FIG. 7 is an enlargement of the label 132 of FIG. 6. The format of the label 132 and the exact contents of the label will vary from one radiopharmacy to the next. The label 132 contains a description of the radiopharmaceutical, Tc-99m Technescan MAG-3, on the left-hand margin and the top. The label also contains the procedure that will be conducted with the radiopharmaceutical, i.e. renal image and function study. The activity of the radiopharmaceutical is also listed: 5 mCi at 10:30 24 May 2002.

The label 132 also contains the volume of the radiopharmaceutical, 0.53 milliliters, and the concentration, 9.51 mCi/mL. The expiration time, 1530 (3:30 PM) and the dispensing date, May 24, 2002 are also included.

The name and address of the hospital or medical facility to which the pig will be delivered is also listed on the label, but because of space requirements, this information has been omitted from FIG. 7. The name of the patient and physician are commonly listed on the label but have also been omitted from this figure. The label typically includes the name and address of the radiopharmacy that has filled the prescription and the prescription number, i.e. 896837.

The label contains a radioactive material warning symbol and may contain a statement that the U.S. Nuclear Regulatory Commission has approved distribution to this radiopharmaceutical to persons licensed to use by-product material listed in Paragraph 35.2000 of CFR Part 35 and to persons holding a equivalent license issued by an appropriately authorized authority. Some of this information has been omitted from FIG. 7 because of space constraints. Additional information may also be placed on the label such as the manufacturer, the invoice number and other data.

In some of the Mallinckrodt radiopharmacies, the first thing that is done after a prescription has been telephoned is to transcribe the information and enter it into a computer system, which is then followed by the printing of several labels. The first label is similar to the one shown in FIG. 7, which is currently attached to a pharmaceutical pig with a self-adhesive on the back of the label. A second label is printed concurrently and is attached to an empty conventional syringe. The syringe label, not shown contains some, but not all, of the information on the label 132 in FIG. 7. A third label is printed which is identical to the label 132, except it also has a bar code on the right hand side and is for internal use by the hospital or medical facility.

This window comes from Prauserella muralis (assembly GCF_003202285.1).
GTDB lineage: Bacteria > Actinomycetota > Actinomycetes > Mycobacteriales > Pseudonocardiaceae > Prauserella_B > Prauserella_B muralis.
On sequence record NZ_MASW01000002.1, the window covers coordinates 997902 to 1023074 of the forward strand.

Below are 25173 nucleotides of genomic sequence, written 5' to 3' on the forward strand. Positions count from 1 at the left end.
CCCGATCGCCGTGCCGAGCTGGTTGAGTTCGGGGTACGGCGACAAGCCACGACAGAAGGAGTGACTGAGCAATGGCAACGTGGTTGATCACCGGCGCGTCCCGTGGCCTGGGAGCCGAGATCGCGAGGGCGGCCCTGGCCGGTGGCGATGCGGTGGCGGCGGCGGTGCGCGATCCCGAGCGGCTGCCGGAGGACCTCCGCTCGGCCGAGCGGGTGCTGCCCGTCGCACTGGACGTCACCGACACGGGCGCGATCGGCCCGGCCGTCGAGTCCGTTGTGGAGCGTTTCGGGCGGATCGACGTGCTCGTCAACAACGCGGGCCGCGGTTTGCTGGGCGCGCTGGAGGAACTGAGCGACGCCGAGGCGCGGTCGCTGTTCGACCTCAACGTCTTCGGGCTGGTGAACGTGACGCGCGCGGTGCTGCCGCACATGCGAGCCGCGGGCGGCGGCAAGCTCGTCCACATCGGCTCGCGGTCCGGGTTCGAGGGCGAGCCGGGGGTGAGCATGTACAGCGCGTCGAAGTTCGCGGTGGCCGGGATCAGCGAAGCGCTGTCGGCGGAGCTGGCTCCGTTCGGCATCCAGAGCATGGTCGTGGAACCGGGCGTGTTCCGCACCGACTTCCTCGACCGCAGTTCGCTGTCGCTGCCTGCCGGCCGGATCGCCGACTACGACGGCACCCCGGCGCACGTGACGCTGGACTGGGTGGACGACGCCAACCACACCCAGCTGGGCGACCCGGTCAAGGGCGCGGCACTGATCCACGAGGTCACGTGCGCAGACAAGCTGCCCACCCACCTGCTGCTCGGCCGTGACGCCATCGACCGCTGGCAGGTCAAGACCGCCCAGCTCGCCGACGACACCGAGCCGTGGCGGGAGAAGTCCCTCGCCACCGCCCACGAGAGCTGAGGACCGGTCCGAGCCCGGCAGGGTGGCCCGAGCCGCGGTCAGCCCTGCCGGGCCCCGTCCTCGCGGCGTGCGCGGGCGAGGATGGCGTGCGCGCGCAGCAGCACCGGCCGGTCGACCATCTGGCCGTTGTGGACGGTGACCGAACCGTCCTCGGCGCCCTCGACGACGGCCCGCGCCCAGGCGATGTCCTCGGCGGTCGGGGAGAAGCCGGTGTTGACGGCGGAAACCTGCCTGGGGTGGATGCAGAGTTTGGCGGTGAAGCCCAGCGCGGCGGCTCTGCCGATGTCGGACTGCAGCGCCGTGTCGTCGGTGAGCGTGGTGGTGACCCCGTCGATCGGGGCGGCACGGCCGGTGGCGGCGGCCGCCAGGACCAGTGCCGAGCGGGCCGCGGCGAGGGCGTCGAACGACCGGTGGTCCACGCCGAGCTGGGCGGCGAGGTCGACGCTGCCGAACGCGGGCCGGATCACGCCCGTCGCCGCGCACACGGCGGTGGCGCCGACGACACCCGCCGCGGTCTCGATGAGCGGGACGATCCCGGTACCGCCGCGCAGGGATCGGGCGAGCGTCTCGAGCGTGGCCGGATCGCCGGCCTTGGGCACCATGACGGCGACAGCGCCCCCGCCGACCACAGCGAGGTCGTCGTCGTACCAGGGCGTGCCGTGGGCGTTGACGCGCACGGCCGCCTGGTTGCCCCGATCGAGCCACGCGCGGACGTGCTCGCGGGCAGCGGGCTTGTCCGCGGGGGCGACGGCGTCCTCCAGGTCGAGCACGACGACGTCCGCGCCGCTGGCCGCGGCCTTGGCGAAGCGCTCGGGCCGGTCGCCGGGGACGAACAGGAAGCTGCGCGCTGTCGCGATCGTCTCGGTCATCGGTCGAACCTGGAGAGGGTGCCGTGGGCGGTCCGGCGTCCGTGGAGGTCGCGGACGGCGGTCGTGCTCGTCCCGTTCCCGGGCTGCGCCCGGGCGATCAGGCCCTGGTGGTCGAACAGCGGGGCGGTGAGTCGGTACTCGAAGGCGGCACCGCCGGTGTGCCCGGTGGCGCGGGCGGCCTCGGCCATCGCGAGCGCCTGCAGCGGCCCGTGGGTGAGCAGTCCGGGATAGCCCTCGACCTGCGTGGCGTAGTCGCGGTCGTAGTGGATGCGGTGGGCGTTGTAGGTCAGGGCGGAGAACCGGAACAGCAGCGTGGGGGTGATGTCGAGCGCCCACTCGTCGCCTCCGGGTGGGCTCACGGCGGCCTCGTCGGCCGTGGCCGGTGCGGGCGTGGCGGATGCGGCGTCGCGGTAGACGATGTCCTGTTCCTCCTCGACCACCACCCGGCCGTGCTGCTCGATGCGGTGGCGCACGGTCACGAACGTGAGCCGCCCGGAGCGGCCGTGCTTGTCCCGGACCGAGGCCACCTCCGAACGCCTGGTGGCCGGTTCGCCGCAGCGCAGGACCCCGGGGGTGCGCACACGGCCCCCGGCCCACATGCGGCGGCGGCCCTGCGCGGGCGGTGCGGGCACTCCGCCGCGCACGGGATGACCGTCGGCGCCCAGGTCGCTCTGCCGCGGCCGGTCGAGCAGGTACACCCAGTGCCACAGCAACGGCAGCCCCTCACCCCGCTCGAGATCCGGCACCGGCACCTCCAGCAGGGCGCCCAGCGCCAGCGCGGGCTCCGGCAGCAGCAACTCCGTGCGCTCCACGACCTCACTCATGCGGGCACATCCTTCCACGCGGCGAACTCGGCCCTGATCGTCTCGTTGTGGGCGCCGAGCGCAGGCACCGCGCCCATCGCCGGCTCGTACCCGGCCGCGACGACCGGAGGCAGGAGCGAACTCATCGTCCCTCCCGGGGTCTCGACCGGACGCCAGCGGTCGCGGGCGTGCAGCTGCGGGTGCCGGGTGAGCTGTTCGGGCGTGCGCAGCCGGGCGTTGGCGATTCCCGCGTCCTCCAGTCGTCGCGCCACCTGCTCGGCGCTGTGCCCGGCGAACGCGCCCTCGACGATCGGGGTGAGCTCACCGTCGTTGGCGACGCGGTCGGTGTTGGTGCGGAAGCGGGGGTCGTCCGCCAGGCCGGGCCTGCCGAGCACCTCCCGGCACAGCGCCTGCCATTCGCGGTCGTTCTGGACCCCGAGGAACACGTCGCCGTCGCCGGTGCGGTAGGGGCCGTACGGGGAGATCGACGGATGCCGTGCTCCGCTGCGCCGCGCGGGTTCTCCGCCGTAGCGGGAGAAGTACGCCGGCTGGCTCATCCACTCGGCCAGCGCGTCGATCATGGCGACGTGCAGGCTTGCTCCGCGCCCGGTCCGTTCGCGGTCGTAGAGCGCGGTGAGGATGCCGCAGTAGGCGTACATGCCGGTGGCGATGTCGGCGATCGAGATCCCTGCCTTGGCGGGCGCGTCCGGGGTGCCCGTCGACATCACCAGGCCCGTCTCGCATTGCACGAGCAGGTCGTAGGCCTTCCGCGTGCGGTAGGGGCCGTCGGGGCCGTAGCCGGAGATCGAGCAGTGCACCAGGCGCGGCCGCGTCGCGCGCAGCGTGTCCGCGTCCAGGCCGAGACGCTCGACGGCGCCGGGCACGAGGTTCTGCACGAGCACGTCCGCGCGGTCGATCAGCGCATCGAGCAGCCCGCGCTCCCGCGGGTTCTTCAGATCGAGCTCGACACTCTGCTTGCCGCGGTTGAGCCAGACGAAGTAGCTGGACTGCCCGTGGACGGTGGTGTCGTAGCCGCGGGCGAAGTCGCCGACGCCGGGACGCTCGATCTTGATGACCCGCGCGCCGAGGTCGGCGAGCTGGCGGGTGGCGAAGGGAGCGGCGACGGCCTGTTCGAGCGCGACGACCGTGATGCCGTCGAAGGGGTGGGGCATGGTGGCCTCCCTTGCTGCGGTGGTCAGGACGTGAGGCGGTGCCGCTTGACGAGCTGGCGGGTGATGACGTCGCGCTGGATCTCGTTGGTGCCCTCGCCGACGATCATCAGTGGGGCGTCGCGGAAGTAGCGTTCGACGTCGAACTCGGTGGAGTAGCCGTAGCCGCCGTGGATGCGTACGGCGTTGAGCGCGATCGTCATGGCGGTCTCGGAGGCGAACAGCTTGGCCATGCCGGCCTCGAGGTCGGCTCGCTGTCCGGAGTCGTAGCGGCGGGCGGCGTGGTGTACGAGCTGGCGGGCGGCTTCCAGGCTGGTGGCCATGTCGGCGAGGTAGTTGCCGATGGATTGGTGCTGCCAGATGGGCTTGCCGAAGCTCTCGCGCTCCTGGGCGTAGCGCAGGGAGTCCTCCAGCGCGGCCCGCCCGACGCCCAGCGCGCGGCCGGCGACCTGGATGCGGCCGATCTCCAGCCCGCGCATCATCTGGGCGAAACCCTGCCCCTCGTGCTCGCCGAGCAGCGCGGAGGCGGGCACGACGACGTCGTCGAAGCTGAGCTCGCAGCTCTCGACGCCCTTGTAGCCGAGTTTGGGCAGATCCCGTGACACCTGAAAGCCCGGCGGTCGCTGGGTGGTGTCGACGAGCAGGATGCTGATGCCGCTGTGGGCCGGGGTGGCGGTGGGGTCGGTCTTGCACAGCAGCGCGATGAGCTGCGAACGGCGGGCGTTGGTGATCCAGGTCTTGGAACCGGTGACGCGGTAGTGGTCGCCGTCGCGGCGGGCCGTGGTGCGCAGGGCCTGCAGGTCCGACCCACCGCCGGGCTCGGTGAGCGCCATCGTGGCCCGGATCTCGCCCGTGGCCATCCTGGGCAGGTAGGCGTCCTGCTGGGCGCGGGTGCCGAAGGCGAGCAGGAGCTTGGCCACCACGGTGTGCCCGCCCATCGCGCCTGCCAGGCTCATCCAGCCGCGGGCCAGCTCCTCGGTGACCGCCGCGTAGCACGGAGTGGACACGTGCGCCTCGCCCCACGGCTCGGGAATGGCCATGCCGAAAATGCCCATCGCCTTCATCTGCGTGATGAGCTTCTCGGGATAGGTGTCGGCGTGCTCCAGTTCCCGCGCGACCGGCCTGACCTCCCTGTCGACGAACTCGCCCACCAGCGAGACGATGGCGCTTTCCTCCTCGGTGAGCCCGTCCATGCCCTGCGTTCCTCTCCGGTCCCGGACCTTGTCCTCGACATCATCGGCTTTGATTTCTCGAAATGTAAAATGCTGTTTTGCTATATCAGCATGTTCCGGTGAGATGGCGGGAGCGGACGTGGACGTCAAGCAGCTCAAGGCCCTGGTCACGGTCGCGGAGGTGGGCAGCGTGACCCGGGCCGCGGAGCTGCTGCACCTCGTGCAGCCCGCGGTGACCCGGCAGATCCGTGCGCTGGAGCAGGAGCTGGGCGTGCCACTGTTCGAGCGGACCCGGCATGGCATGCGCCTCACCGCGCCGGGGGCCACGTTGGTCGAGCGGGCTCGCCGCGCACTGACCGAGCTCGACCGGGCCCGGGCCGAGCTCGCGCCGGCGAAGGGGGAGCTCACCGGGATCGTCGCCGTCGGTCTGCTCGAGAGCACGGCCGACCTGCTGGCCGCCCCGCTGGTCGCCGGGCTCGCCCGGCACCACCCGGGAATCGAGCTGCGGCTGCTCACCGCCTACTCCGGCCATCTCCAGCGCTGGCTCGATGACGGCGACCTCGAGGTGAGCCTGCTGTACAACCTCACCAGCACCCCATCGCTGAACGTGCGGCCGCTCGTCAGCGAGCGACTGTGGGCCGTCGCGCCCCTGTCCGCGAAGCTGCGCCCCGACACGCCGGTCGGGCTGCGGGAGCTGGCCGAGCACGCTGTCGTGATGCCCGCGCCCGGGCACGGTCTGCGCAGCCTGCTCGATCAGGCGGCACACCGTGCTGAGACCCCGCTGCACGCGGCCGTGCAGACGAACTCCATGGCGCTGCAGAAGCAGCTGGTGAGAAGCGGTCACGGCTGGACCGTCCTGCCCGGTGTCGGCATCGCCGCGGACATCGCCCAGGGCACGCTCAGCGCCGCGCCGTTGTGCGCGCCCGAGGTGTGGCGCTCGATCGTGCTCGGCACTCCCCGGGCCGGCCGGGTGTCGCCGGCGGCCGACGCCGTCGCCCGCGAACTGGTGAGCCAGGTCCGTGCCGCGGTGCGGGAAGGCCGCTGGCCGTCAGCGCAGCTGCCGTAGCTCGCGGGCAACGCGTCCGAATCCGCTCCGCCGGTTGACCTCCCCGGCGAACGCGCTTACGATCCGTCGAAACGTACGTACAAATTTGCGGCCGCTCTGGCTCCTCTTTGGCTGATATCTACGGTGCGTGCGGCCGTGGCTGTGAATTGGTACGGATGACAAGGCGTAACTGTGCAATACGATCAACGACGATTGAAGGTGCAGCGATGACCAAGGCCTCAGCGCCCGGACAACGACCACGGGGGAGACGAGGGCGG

FIG. 8 is a plan view of the elongate cap 38. The flange 60 has a plurality of keyhole-shaped apertures 62, 64, 66 and 68. The large end 140, 142, 146 and 148 of each aperture is sized to allow the head of each screw to pass through. The small end of each aperture, 150, 152, 154 and 156 will not allow the head of the screws to pass through. A slight recess 160, 162, 164 and 166, better seen in FIG. 8, is formed at the small end of each aperture and is sized to receive and lock the head of each screw when the cap and the base are connected.

The closure structure operates as follows. First, the removable cap 38 is placed on the base 46 and the keyhole-shaped apertures 62, 64, 66 and 68 are aligned with the screws, 82, 84, 86 and 88. The heads of the screws then slip through the large ends 140, 142, 146 and 148 of each keyhole-shaped aperture as shown in FIG. 9. The cap 38 and the base 46 are then rotated counter-clockwise so the heads of the screws move to the small ends 150, 152, 154 and 156 of each keyhole-shaped aperture as shown in FIG. 10. The o-ring 72 is compressed when the cap 38 is attached to the base 46 and the o-ring 72 acts like a spring urging the cap away from the base. The spring action of the o-ring 72 causes the heads of the screws to lock into the recesses 160, 162, 164 and 166 formed on the small ends 150, 152, 154 and 156 of the keyhole-shaped apertures. Other closure structures are within the scope of this invention, such as conventional threads.

FIG. 11 is a plan view of the screw retaining ring 90. The ring 90 has a plurality of threaded holes, 170, 172, 174 and 176 that respectively engage the screws 82, 84, 86 and 88. Additional threaded holes, 180, 182, 184 and 186 are also formed in the ring 90. The additional holes are also sized to threadably engage the screws 82, 84, 86 and 88. The additional holes are formed in the ring 90 in case one or more of the original holes 170, 172, 174 or 176 becomes stripped or otherwise fails to function. In this situation, the screws are removed from the ring 90 and it is rotated with a probe or other long thin instrument about 45 degrees so that the additional holes 180, 182, 184 and 186 are realigned to receive the screws. In other words, the additional holes are a redundant feature that, under some circumstances, may allow for repair of the base without having to cut it apart.